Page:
Employers in California Can Tone Down Their Celebrations about the U.S. Supreme Court Decisions In Wal-Mart and Concepcion

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Understandably, employers have celebrated the U.S. Supreme Court decisions in Wal-Mart Stores, Inc. v. Dukes, 564 U.S. ---, --- S.Ct. ---, 180 L. Ed. 2d 374 (2011) and AT&T Mobility v. Concepcion, 563 U.S. ---, 131 S.Ct. 1740, 179 L.Ed.2d 742 (2011). At the very least, those cases would seem to suggest that the wage-hour class actions and collective actions that have besieged employers might be curtailed significantly, along with the costly settlements triggered by the in terrorem effect of such lawsuits.

California employers can stop celebrating, or at least tone down those celebrations.

Unlike other states, California law provides for a mechanism by which employees can file suit on behalf of other employees without bringing such claims as class actions – the Private Attorneys General Act (“PAGA”). PAGA, often referred to as “The Bounty Hunter Law,” generally allows an employee to file suit against an employer on behalf of all “aggrieved employees” for alleged violations of the California Labor Code. The potential recovery in a PAGA claim can be staggering – while the limitations period is only one year, each “aggrieved employee” can recover up to $100 for the first pay period in which a violation occurs, and up to $200 for each subsequent pay period in which a violation occurs. PAGA also provides for the recovery of costs and attorney’s fees.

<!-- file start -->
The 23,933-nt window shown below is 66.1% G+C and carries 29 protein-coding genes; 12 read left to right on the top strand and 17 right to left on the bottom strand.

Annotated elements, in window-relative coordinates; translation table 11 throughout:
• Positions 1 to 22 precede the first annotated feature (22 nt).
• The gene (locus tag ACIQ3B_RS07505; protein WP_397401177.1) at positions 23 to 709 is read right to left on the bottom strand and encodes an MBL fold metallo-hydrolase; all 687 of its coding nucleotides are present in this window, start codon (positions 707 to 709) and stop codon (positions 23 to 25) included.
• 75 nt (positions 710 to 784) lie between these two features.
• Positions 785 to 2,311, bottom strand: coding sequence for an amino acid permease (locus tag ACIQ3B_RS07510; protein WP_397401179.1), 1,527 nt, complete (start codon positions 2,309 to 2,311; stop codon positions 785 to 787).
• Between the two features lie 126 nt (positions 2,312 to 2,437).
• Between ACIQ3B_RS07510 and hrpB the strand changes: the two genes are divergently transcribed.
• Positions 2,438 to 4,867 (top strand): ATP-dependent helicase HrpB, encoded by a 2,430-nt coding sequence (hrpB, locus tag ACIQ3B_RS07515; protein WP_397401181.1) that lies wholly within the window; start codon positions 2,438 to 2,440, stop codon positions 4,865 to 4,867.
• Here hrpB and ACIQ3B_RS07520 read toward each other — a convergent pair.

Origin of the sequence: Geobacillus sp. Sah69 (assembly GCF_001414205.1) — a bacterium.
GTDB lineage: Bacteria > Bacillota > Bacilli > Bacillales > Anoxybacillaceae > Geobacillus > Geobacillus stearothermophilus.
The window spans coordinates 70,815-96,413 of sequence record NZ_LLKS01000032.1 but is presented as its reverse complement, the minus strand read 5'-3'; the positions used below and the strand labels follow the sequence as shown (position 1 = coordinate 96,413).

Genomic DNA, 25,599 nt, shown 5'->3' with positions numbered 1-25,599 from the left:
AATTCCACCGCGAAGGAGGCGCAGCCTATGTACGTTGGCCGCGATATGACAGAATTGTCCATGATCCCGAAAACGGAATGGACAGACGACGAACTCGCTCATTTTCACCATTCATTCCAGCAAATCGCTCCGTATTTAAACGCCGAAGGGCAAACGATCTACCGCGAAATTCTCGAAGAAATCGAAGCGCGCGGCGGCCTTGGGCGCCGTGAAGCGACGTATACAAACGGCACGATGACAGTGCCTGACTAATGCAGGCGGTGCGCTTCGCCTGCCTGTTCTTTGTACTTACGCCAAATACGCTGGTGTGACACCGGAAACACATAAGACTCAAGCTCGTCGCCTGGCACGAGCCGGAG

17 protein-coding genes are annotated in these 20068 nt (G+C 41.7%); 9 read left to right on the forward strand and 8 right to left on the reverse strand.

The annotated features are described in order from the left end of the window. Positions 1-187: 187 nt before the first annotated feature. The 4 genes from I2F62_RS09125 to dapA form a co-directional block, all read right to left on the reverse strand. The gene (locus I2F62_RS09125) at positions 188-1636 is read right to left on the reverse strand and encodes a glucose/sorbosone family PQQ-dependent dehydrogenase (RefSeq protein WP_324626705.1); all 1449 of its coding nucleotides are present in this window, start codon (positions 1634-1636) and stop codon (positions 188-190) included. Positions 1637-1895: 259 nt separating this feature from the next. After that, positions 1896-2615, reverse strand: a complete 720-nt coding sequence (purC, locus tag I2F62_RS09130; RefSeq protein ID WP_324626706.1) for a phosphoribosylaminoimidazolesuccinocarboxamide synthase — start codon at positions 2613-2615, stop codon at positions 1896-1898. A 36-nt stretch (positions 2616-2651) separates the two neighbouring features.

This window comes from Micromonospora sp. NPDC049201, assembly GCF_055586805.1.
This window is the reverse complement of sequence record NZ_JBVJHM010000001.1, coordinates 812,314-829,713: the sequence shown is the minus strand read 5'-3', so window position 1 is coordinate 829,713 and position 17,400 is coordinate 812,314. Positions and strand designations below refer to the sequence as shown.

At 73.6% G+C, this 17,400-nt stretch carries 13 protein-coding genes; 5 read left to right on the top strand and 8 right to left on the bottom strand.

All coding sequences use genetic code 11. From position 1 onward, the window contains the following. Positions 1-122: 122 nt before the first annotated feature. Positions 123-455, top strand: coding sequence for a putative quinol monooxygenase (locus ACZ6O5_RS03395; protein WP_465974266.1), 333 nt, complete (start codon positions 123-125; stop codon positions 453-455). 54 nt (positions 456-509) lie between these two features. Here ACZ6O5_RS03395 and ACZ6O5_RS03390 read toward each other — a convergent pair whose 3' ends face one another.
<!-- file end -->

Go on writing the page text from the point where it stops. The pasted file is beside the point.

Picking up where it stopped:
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DISCLAIMER: Because of the generality of this update, the information provided herein may not be applicable in all situations and should not be acted upon without specific legal advice based on particular situations.

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